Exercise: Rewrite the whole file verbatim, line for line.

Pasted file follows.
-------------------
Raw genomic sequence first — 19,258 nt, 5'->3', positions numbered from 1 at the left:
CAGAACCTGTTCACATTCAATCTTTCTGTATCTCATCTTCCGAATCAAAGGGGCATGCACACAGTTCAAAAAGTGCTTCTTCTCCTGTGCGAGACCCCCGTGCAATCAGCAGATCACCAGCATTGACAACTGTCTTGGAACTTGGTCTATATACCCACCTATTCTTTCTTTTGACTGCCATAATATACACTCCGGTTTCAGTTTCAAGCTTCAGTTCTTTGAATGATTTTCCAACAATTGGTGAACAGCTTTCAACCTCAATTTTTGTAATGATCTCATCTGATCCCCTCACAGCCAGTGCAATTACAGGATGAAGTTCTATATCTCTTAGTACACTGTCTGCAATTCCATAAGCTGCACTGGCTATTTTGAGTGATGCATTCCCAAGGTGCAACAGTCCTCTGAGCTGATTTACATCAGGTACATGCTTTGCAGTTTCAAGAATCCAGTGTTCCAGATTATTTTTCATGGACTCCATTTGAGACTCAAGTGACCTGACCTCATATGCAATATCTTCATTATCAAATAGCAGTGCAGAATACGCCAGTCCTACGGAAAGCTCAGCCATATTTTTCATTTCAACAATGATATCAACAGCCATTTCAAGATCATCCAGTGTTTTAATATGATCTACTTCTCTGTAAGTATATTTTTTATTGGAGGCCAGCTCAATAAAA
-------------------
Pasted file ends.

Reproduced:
Raw genomic sequence first — 19,258 nt, 5'->3', positions numbered from 1 at the left:
CAGAACCTGTTCACATTCAATCTTTCTGTATCTCATCTTCCGAATCAAAGGGGCATGCACACAGTTCAAAAAGTGCTTCTTCTCCTGTGCGAGACCCCCGTGCAATCAGCAGATCACCAGCATTGACAACTGTCTTGGAACTTGGTCTATATACCCACCTATTCTTTCTTTTGACTGCCATAATATACACTCCGGTTTCAGTTTCAAGCTTCAGTTCTTTGAATGATTTTCCAACAATTGGTGAACAGCTTTCAACCTCAATTTTTGTAATGATCTCATCTGATCCCCTCACAGCCAGTGCAATTACAGGATGAAGTTCTATATCTCTTAGTACACTGTCTGCAATTCCATAAGCTGCACTGGCTATTTTGAGTGATGCATTCCCAAGGTGCAACAGTCCTCTGAGCTGATTTACATCAGGTACATGCTTTGCAGTTTCAAGAATCCAGTGTTCCAGATTATTTTTCATGGACTCCATTTGAGACTCAAGTGACCTGACCTCATATGCAATATCTTCATTATCAAATAGCAGTGCAGAATACGCCAGTCCTACGGAAAGCTCAGCCATATTTTTCATTTCAACAATGATATCAACAGCCATTTCAAGATCATCCAGTGTTTTAATATGATCTACTTCTCTGTAAGTATATTTTTTATTGGAGGCCAGCTCAATAAAA